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November 20, 2019
International News

Oil prices dip as China economic concerns pull down commodities

Image: An oil pump jack can be seen in Cisco, Texas, August 23, 2015. REUTERS/Mike Stone

By Henning Gloystein

SINGAPORE (Reuters) – Oil prices dipped on Wednesday, reversing early gains, as weak economic data from China weighed on commodities and added to the woes of an oversupplied market that has seen prices more than halve since June 2014.

Crude edged up in early Asian trading after industry group the American Petroleum Institute reported that U.S. crude stockpiles fell 3.7 million barrels last week, with stocks at the Cushing, Oklahoma, delivery point for U.S. crude futures alone down almost 500,000 barrels. [API/S]

But the rise did not last as more weak data from China and tumbling commodities like coal and copper weighed on oil.

Activity in China’s factory sector unexpectedly shrank to a 6-1/2-year low in September, a private survey showed, raising fears of a sharper slowdown in the world’s second-largest economy that could spell more turmoil for financial markets.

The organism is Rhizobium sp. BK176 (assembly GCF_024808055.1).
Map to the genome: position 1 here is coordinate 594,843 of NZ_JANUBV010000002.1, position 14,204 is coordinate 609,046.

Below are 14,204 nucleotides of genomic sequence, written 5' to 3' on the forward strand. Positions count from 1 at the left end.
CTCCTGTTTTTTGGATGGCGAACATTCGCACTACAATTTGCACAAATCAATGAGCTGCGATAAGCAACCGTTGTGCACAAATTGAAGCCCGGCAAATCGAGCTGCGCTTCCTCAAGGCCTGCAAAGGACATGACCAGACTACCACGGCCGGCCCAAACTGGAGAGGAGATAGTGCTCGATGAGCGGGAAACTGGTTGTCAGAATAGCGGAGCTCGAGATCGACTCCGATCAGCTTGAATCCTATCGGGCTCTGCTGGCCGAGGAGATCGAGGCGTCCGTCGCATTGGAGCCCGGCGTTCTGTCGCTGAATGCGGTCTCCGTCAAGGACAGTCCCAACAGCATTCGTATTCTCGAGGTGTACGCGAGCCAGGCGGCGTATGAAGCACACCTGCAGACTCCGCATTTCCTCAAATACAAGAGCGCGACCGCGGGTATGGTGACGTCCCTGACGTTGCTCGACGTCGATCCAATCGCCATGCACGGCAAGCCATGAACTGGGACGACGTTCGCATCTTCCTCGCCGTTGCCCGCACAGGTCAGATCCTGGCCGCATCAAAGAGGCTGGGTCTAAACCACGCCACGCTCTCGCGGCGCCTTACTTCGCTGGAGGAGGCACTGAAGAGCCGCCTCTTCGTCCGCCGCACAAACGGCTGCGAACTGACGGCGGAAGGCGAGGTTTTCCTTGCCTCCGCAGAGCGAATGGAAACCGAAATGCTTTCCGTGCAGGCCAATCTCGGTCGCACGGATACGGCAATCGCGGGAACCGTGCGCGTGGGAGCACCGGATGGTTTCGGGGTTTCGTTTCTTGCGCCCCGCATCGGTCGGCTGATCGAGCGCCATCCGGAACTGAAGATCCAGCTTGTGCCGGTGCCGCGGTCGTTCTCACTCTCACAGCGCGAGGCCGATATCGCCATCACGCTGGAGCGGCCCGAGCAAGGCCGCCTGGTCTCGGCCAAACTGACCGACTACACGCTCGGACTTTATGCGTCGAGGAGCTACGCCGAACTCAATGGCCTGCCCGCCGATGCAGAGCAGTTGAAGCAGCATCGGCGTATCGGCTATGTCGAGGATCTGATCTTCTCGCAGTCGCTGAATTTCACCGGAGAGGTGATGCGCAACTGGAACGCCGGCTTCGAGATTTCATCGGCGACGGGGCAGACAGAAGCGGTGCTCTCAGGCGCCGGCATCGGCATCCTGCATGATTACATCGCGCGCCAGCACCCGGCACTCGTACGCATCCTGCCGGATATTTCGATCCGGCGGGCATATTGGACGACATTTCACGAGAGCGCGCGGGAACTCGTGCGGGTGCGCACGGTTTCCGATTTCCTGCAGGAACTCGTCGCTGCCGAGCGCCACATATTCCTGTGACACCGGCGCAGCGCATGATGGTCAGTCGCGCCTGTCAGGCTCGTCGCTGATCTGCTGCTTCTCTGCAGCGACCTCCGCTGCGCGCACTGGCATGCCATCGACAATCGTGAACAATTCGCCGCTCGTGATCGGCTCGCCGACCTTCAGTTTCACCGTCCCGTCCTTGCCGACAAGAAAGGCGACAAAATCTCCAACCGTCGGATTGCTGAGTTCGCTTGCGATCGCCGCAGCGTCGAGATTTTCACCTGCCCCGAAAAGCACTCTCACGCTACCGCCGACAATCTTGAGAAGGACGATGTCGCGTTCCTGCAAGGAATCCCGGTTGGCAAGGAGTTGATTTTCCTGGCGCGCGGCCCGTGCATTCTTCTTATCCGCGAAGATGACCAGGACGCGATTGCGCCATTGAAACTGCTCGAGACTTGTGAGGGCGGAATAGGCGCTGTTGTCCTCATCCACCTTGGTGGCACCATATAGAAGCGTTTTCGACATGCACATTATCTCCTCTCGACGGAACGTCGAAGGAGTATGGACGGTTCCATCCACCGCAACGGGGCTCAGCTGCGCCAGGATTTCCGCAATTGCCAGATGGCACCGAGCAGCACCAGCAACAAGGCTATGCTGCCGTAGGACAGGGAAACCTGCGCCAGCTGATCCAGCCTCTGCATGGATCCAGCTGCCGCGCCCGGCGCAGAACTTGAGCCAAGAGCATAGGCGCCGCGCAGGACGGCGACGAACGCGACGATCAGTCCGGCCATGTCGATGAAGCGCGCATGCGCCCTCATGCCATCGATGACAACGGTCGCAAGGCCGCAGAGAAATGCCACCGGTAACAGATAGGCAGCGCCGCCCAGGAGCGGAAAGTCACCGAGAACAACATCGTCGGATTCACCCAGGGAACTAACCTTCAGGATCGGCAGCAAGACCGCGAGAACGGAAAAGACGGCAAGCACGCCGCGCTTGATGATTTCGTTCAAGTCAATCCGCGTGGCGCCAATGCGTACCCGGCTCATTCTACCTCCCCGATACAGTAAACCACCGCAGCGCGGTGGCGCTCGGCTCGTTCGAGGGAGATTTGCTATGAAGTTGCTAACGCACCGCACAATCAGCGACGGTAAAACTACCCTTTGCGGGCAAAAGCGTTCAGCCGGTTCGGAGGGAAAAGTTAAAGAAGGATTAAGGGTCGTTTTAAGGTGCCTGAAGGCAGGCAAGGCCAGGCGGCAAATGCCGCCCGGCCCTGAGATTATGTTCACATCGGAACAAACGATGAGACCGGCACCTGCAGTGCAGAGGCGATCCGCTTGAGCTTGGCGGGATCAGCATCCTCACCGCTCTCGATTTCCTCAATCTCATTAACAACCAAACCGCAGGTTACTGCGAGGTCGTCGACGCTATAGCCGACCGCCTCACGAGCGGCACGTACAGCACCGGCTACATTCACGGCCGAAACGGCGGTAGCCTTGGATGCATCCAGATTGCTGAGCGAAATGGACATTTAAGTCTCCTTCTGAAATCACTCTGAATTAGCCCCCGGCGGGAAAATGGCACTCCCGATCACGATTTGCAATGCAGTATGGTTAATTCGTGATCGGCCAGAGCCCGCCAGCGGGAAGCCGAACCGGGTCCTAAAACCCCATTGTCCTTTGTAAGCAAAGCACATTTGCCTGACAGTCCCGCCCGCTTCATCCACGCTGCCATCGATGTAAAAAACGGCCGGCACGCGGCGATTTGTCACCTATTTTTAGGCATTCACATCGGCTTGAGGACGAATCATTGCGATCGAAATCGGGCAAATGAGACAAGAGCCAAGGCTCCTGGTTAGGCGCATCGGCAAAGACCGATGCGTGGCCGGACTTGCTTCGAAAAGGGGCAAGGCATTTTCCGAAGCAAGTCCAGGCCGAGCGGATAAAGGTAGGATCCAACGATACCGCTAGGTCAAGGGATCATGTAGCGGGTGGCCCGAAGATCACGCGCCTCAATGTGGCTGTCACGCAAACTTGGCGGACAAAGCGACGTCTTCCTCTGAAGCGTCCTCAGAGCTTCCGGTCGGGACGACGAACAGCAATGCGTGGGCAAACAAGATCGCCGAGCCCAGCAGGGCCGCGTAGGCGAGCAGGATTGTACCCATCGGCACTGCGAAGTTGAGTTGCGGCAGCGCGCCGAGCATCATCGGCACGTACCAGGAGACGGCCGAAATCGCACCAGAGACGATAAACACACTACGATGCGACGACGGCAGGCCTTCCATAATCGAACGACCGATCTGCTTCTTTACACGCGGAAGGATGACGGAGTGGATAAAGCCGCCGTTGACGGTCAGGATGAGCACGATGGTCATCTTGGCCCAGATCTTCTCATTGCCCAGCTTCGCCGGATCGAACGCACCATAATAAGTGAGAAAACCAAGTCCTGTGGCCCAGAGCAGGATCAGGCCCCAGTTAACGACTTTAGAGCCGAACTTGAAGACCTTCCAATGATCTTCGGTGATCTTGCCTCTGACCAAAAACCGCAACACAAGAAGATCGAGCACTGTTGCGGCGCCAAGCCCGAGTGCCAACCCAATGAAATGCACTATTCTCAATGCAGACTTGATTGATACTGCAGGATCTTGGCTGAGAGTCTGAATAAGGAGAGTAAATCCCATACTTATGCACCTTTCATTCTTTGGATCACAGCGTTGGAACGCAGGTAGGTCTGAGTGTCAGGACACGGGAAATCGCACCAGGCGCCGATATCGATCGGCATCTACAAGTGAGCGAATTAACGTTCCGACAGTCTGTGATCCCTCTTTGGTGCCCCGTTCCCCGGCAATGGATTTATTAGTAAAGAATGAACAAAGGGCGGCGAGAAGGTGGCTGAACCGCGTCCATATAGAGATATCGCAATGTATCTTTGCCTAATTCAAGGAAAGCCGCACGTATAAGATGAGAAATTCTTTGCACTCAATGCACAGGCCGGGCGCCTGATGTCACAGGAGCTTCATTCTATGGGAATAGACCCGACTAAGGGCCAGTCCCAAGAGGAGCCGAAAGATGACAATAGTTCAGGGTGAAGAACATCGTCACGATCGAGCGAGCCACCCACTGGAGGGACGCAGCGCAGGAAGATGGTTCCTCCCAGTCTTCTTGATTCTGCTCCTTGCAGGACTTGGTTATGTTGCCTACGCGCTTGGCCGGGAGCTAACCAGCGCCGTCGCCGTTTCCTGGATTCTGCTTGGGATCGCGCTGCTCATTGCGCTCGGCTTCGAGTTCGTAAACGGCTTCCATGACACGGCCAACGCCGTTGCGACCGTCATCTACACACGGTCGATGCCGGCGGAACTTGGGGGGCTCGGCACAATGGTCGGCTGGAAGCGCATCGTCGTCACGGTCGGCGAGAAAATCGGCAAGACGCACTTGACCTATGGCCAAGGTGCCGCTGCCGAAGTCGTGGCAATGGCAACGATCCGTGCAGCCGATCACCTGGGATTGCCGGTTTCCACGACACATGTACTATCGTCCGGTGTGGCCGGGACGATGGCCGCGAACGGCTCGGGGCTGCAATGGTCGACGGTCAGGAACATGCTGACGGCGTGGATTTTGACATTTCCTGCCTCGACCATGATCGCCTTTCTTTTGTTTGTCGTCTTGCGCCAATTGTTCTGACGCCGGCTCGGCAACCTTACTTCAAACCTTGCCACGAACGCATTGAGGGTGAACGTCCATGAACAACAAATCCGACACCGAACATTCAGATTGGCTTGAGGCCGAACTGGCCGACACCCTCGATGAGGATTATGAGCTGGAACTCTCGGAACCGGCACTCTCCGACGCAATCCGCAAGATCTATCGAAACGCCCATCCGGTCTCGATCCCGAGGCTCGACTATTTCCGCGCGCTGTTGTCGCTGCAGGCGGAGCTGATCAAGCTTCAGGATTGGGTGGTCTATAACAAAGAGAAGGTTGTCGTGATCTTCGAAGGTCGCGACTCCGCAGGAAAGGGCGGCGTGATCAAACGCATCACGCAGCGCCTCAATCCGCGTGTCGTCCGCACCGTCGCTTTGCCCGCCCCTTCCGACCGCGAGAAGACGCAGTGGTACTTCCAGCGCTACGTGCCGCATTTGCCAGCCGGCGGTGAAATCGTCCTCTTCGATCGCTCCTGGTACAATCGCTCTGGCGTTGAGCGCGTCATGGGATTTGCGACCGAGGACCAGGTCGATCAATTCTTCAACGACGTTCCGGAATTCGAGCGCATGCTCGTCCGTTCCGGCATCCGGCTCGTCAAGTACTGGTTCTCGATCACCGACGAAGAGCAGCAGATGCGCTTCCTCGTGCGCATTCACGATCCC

The preliminary Caixin/Markit China Manufacturing Purchasing Managers’ Index (PMI) fell to 47.0 in September, marking seven straight months of declines and the worst reading since March 2009 as well as below market expectations of 47.5. Levels below 50 signify a contraction.

As a result, crude futures turned negative, with U.S. West Texas Intermediate (WTI) crude trading at $46.18 per barrel at 2238 EDT, down 18 cents from their last settlement, and globally traded Brent futures down 26 cents at $48.82 per barrel.

“Oil, like other commodities, is in the middle of a glut. Most say there are more than 2.5 million barrels in the market every day that nobody needs,” one crude trader said.

Pressure could also build from other commodities, which have tumbled on the back of China’s economic slowdown.

Benchmark copper on the London Metal Exchange closed down 3.6 percent on Tuesday, its biggest one-day loss since July 7, while key thermal coal futures closed at $50 a tonne, its lowest since 2003.

(Editing by Ed Davies and Muralikumar Anantharaman)

Copyright 2015 Thomson Reuters. Click for Restrictions.

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